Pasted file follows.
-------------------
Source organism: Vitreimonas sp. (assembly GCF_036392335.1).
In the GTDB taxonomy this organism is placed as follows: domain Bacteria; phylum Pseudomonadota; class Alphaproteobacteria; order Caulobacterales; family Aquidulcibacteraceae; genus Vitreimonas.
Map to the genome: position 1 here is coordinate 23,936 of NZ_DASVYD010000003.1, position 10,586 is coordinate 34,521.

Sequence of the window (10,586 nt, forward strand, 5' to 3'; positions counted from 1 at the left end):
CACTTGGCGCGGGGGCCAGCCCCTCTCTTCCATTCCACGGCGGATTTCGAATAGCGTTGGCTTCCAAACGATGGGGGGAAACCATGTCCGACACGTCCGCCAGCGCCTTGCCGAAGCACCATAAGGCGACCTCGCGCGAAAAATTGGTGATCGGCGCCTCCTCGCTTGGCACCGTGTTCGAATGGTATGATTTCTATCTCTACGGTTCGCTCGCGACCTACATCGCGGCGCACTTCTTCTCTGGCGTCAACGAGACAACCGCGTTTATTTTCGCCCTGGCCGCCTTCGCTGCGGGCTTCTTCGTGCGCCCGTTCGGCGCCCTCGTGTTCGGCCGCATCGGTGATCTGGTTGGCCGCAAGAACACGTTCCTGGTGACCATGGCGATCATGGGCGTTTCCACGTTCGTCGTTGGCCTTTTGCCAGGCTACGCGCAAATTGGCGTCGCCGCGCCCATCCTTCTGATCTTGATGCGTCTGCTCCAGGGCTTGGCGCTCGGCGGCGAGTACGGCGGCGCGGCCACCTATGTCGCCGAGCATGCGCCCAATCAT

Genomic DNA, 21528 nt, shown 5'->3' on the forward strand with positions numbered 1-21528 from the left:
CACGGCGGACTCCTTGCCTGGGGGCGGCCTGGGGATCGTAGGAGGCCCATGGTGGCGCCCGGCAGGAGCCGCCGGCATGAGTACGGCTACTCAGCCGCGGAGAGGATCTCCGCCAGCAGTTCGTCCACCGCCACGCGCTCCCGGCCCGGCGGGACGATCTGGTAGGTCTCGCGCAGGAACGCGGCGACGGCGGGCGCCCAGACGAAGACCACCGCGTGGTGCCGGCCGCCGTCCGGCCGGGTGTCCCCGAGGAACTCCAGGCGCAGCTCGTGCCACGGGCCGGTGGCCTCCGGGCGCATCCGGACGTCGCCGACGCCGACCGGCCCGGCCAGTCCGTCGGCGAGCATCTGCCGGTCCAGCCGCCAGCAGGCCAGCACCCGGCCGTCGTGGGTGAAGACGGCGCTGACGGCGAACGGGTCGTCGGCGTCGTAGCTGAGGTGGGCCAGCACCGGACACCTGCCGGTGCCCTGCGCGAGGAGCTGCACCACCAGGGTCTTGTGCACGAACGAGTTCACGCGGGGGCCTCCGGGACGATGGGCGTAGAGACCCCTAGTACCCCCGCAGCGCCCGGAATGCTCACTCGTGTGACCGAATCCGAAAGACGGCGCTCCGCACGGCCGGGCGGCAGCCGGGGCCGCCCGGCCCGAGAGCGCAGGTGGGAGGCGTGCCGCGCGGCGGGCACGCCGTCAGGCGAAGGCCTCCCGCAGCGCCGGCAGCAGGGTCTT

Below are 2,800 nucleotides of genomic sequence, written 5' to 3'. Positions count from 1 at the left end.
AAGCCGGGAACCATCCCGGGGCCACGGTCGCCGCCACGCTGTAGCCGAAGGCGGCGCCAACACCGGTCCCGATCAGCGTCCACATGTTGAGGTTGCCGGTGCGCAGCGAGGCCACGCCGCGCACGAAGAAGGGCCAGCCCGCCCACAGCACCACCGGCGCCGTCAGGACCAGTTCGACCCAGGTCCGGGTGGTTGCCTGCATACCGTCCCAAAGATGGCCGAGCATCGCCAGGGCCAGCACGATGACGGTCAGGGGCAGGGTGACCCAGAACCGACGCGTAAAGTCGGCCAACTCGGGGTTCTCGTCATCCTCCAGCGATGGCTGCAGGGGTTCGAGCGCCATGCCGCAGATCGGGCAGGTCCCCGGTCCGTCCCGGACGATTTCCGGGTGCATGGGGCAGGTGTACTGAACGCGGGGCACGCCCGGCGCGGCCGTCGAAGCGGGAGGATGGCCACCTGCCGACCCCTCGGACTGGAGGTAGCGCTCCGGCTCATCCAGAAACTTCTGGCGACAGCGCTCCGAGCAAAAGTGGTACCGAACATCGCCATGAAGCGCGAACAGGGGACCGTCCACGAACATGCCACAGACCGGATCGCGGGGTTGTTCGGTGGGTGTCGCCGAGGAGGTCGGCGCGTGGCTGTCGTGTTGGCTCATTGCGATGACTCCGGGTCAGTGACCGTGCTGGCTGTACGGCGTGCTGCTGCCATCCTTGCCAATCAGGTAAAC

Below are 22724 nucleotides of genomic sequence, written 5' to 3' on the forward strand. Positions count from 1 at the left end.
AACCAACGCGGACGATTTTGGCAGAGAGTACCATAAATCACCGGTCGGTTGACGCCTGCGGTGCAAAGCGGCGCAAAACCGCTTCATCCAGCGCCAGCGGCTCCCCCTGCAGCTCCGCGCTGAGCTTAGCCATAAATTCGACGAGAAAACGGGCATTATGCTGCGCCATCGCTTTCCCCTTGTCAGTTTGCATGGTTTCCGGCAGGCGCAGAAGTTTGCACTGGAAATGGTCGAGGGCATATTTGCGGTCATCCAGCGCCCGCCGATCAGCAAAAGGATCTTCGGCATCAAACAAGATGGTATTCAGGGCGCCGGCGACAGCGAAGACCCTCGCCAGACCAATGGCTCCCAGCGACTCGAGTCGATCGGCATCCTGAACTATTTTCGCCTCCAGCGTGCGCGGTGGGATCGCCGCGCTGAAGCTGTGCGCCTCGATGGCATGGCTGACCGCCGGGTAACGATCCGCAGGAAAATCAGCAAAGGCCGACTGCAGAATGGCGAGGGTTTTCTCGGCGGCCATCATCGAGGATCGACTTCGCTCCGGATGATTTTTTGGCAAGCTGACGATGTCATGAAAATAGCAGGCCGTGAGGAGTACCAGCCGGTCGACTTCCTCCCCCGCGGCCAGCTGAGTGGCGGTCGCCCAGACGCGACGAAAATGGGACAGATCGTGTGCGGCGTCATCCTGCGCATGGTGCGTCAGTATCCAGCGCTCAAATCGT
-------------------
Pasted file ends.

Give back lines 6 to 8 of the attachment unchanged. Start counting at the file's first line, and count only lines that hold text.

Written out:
Genomic DNA, 21528 nt, shown 5'->3' on the forward strand with positions numbered 1-21528 from the left:
CACGGCGGACTCCTTGCCTGGGGGCGGCCTGGGGATCGTAGGAGGCCCATGGTGGCGCCCGGCAGGAGCCGCCGGCATGAGTACGGCTACTCAGCCGCGGAGAGGATCTCCGCCAGCAGTTCGTCCACCGCCACGCGCTCCCGGCCCGGCGGGACGATCTGGTAGGTCTCGCGCAGGAACGCGGCGACGGCGGGCGCCCAGACGAAGACCACCGCGTGGTGCCGGCCGCCGTCCGGCCGGGTGTCCCCGAGGAACTCCAGGCGCAGCTCGTGCCACGGGCCGGTGGCCTCCGGGCGCATCCGGACGTCGCCGACGCCGACCGGCCCGGCCAGTCCGTCGGCGAGCATCTGCCGGTCCAGCCGCCAGCAGGCCAGCACCCGGCCGTCGTGGGTGAAGACGGCGCTGACGGCGAACGGGTCGTCGGCGTCGTAGCTGAGGTGGGCCAGCACCGGACACCTGCCGGTGCCCTGCGCGAGGAGCTGCACCACCAGGGTCTTGTGCACGAACGAGTTCACGCGGGGGCCTCCGGGACGATGGGCGTAGAGACCCCTAGTACCCCCGCAGCGCCCGGAATGCTCACTCGTGTGACCGAATCCGAAAGACGGCGCTCCGCACGGCCGGGCGGCAGCCGGGGCCGCCCGGCCCGAGAGCGCAGGTGGGAGGCGTGCCGCGCGGCGGGCACGCCGTCAGGCGAAGGCCTCCCGCAGCGCCGGCAGCAGGGTCTT

Below are 2,800 nucleotides of genomic sequence, written 5' to 3'. Positions count from 1 at the left end.